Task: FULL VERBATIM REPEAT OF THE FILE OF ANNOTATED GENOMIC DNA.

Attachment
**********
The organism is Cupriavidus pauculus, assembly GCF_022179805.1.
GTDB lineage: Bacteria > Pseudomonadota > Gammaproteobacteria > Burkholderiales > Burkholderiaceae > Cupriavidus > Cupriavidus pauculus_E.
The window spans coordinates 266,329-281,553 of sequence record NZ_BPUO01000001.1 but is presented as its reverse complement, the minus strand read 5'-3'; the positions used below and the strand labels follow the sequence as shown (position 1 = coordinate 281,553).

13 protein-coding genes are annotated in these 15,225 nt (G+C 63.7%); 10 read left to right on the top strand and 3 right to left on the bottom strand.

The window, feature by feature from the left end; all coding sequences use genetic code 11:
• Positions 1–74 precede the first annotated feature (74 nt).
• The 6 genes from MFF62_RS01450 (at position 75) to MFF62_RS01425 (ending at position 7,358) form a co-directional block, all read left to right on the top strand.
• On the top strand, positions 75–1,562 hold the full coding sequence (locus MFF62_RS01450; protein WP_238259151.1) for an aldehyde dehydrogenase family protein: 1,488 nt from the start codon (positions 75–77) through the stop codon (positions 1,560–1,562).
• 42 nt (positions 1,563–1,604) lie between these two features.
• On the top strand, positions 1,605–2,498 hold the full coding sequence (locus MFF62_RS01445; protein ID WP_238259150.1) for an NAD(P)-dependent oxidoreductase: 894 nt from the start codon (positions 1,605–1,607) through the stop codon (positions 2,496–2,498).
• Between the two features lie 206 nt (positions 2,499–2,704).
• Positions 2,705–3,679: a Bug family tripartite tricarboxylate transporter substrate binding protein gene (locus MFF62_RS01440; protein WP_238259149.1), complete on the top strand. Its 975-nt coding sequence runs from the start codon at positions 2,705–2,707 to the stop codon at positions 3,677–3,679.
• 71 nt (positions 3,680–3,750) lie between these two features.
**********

The organism is Cupriavidus pauculus, assembly GCF_022179805.1.
GTDB lineage: Bacteria > Pseudomonadota > Gammaproteobacteria > Burkholderiales > Burkholderiaceae > Cupriavidus > Cupriavidus pauculus_E.
The window spans coordinates 266,329-281,553 of sequence record NZ_BPUO01000001.1 but is presented as its reverse complement, the minus strand read 5'-3'; the positions used below and the strand labels follow the sequence as shown (position 1 = coordinate 281,553).

13 protein-coding genes are annotated in these 15,225 nt (G+C 63.7%); 10 read left to right on the top strand and 3 right to left on the bottom strand.

The window, feature by feature from the left end; all coding sequences use genetic code 11:
• Positions 1–74 precede the first annotated feature (74 nt).
• The 6 genes from MFF62_RS01450 (at position 75) to MFF62_RS01425 (ending at position 7,358) form a co-directional block, all read left to right on the top strand.
• On the top strand, positions 75–1,562 hold the full coding sequence (locus MFF62_RS01450; protein WP_238259151.1) for an aldehyde dehydrogenase family protein: 1,488 nt from the start codon (positions 75–77) through the stop codon (positions 1,560–1,562).
• 42 nt (positions 1,563–1,604) lie between these two features.
• On the top strand, positions 1,605–2,498 hold the full coding sequence (locus MFF62_RS01445; protein ID WP_238259150.1) for an NAD(P)-dependent oxidoreductase: 894 nt from the start codon (positions 1,605–1,607) through the stop codon (positions 2,496–2,498).
• Between the two features lie 206 nt (positions 2,499–2,704).
• Positions 2,705–3,679: a Bug family tripartite tricarboxylate transporter substrate binding protein gene (locus MFF62_RS01440; protein WP_238259149.1), complete on the top strand. Its 975-nt coding sequence runs from the start codon at positions 2,705–2,707 to the stop codon at positions 3,677–3,679.
• 71 nt (positions 3,680–3,750) lie between these two features.